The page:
It helps that the payback periods on these kinds of investment are shortening. Between 2004 and 2013, manufacturing wages grew at 14% a year, making robots a more attractive option. This should mean more cases like that of Changying Precision Technology, which shifted its plant for mobile phone parts to an all-robot operation last year. Less than a tenth of its Dongguan workforce of 650 remained in their roles, and the number was set to fall further to 20, the media has reported. Changying says the impact was dramatic. Operations ran round the clock, output tripled and product quality improved markedly.
Another major investor in industrial automation is Gree, a leading manufacturer of air conditioners, headquartered in Zhuhai. It has been boosting productivity with more automation since 2012, including making its own robots and automated guided vehicles.
Industrial robots do the heavy lifting, welding and drilling, and apply coatings such as glue or paint. More advanced models can perform pressing, polishing and packaging work. Importantly, some of the PRD’s key industries are well suited to automated production, with producers of carmaking and transportation equipment, electronics, computer components and electrical machinery all expected to benefit.
Multinational suppliers dominate robot sales in China, however, with ABB, KUKA, Yaskawa Electric and Fanuc commanding about 60% of the market, according to the Shenzhen-based consultancy MIR Industry. Shunde, part of Foshan, is one of the districts trying to establish homegrown capabilities, and it currently boasts more than 20 robotics companies. Shunde-based Midea Group is another of the pioneering customers, having introduced robotic assembly to its production lines for household appliances.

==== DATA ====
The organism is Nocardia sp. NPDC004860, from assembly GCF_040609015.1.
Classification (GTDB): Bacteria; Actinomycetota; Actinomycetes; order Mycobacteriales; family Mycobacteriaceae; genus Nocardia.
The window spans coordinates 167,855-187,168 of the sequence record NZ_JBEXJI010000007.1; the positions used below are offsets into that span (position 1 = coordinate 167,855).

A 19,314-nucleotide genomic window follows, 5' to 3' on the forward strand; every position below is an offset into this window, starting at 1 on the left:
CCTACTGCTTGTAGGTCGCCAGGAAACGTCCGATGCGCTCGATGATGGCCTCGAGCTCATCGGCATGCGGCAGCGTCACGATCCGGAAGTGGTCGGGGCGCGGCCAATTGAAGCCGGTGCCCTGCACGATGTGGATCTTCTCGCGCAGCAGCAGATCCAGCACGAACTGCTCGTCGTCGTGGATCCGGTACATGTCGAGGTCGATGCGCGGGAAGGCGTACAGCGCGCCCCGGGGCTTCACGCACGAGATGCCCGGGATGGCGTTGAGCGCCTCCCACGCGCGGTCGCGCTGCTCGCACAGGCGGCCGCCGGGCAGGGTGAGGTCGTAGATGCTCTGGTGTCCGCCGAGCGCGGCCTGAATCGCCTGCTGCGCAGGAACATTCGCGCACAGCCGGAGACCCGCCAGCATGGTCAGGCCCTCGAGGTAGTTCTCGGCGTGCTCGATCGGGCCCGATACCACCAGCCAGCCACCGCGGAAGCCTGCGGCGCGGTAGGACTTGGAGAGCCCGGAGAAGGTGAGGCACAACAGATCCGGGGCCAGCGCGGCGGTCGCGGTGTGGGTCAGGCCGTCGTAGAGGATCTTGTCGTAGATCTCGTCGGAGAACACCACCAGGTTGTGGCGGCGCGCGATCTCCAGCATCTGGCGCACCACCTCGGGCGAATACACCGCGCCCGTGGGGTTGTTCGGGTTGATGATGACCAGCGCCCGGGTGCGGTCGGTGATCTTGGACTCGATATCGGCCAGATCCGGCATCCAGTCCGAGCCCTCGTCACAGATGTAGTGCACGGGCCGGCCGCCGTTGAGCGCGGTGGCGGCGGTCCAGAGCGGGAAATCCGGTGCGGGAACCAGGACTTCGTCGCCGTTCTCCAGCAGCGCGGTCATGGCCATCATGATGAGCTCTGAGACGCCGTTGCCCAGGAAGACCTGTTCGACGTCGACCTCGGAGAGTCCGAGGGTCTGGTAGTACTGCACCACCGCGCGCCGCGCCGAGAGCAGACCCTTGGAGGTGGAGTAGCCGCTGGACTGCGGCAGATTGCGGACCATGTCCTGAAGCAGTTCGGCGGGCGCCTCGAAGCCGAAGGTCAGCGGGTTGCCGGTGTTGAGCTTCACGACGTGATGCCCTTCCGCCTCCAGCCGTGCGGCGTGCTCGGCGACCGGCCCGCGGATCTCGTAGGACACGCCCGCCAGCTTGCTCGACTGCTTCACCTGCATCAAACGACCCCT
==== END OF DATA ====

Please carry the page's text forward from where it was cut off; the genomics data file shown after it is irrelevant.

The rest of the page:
For a case study of why the Pearl River Delta is trying to upgrade its manufacturing capacity, look no further than the Californian tech giant Apple.
Industry analysts warn that most Chinese robot makers are some way behind their foreign rivals, however. Although government subsidies have triggered the creation of a wave of new robotics firms – from 200 to 815 in the two years to 2014 – only 30 of them had completed meaningful research and development, MIR Industry has reported. Of course, the rise of the robots also presents a dilemma for the Chinese leadership. If more factories buy into this kind of mechanised revolution, thousands of workers seem set to lose their livelihoods.
Many businesses must adapt or die. Hence Dongguan’s authorities say they will sponsor more than 1,000 “Robots to Replace Humans” programmes by the end of this year, despite speculation that these efforts could put nearly a million people out of work. The central government seems to have come to a similar conclusion – that the robot revolution is coming regardless, so it’s better that Chinese firms are using new technology, as well as making more of the robotic equipment that is going to be installed on the world’s production lines.
That way, even if robots end up taking over from humans in factories, at least Chinese companies will profit from building, programming and servicing them.